35. Last month Egypt’s high court upheld a dress code rule imposed by several universities. What is the rule?
Answer to Egypt Quiz #35
A university is authorized to ban the niqab during exams ruled Egypt’s Supreme Administrative Court. Officials imposed the ban out of concern that the niqab, a veil that covers the entire face except for the eyes, might facilitate cheating.
It has been estimated that about 90 percent of Egyptian women wear a head scarf, or hijab, while roughly 3 percent choose to wear the more conservative niqab. Egyptian Grand Mufti Ali Gom’aa has stated that the majority of Islamic scholars view the niqab as a tradition and not a religious obligation.
34. This symbol, which is used in several Middle Eastern countries, is named after what former Egyptian ruler?
Answer to Egypt Quiz #34
The Eagle of Saladin has been adopted as a symbol of Arab unity and is featured in Egypt’s coat of arms as well as in emblems of United Arab Emirates, Syria, Iraq, Palestine and Yemen.
Salah ad-Din Yusuf ibn Ayyub became Emir of Egypt in 1169 and went on to found the Ayyubid Muslim dynasty. He oversaw building of the Citadel of Cairo where an eagle was sculpted on the western wall, leading to its interpretation as Saladin’s personal symbol.
Following the Egyptian Revolution of 1952, pan-Arabist Gamal Abdel Nasser introduced the Eagle of Saladin as the country’s national emblem.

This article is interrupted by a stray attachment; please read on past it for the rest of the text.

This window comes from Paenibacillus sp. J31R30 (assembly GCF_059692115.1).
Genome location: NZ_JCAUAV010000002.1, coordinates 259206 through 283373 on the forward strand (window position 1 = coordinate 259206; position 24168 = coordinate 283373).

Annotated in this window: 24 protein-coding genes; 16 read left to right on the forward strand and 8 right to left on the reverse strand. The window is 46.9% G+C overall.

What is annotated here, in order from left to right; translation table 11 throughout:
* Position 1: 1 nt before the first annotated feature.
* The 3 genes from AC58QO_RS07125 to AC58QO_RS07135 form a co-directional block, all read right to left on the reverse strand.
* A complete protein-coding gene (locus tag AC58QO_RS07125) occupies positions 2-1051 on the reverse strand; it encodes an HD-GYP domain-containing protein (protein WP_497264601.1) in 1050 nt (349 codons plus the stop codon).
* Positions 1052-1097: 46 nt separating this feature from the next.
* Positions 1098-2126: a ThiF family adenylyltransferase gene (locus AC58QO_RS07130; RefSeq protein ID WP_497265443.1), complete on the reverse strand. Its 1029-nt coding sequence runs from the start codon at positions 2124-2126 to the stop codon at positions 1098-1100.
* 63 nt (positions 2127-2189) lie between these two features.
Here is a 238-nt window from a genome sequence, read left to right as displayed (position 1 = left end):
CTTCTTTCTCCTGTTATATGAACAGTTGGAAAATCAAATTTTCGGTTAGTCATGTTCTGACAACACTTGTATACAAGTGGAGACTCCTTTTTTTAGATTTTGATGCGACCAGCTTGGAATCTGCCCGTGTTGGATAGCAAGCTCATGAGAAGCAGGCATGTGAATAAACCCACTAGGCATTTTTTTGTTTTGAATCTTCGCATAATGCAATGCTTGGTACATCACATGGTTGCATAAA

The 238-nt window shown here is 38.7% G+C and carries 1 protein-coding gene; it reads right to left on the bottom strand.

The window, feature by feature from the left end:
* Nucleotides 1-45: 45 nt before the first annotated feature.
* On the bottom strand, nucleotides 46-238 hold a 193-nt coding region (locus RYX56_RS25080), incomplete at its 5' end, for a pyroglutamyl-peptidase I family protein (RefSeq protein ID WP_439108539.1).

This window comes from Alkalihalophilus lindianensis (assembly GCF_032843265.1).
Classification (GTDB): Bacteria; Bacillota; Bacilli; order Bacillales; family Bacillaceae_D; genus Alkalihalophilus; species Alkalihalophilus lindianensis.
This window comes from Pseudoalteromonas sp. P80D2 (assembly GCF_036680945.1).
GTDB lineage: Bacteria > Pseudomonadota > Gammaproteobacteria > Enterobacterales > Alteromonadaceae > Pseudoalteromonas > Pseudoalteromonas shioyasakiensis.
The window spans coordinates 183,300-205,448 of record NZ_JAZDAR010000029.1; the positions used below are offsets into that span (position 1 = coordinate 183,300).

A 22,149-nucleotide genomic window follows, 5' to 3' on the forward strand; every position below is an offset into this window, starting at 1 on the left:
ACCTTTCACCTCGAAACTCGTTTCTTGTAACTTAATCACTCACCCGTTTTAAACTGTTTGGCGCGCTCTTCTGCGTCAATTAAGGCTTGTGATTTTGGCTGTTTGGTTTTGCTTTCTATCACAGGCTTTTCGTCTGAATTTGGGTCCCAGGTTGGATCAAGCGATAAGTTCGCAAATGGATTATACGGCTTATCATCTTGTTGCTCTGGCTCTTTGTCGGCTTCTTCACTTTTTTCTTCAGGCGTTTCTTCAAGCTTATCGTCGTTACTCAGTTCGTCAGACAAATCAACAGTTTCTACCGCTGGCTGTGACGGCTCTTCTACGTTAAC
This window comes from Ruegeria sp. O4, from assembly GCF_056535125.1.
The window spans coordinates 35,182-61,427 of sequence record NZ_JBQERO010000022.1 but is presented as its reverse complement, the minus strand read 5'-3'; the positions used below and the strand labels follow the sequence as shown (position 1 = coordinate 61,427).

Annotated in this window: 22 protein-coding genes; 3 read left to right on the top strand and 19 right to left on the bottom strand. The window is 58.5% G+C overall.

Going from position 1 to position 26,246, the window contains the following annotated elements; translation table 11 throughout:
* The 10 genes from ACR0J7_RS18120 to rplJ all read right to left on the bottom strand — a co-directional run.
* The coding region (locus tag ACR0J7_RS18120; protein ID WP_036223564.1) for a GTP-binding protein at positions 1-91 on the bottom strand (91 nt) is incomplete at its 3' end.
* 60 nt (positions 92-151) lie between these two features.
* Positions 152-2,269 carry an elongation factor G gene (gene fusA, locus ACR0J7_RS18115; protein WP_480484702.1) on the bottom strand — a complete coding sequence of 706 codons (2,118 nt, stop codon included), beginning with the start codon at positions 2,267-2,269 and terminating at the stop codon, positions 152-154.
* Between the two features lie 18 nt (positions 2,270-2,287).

The man is a junk peddler or dealer in used items. Junk peddlers regularly traverse the neighborhoods of Cairo buying and selling old stuff and cast-offs with a cry of “Bikya, bikya!” Bikya is short for rubabikya which is an arabicization of the Italian roba vecchia meaning old clothes.
The greens on the cart are not the peddler’s wares, but feed for the donkey.
32. What event, according to Winston Churchill, turned the tables in favor of the Allies in World War II?
Answer to Egypt Quiz #32
It may almost be said, “Before Alamein we never had a victory. After Alamein we never had a defeat.”
So wrote Winston Churchill in The Hinge of Fate, the 4th volume of his Nobel Prize-winning chronicle of World War II.
He referred in particular to the Second Battle of El Alamein which was fought in Egypt’s Western Desert in the late fall of 1942 between the Allied Eighth Army commanded by Lt.-General Montgomery and the Panzer Army Africa under German General Rommel. The Allies succeeded in pushing Rommel back into Tunisia, where Axis forces surrendered in May 1943.
31. This artifact in the Egyptian Museum is the earliest known example of one of the greatest inventions of all time. What is it?
Answer to Egypt Quiz #31
This item, which dates back to the reign of Amenhotep III (c. 1400 BC), is the earliest example of a water clock or clepsydra extant. A tiny whole in the bottom would regulate the flow of water so that time could be measured by observing the level of water in the bowl. It represents the first device for measuring time that did not rely on the sun.
This particular clock held 12 hours worth of water. It is truly among the great inventions of all time.
30. What death-defying fanciful beast is said to have visited ancient Egypt every half-millennium or so?
Answer to Egypt Quiz #30
The Phoenix was first reported to the western world by Greek historian Herodotus, who described a rare bird that nested in Arabia, and at the end of its lifespan of 500 years would give birth. The offspring would carry the remains of its father to the Egyptian city of Heliopolis, northeast of present-day Cairo, and bury it in the temple of the sun god, Ra.
More recent popular myths have the Phoenix bursting into flames and then being reborn from the ashes. It was called “bennu” by the Egyptians.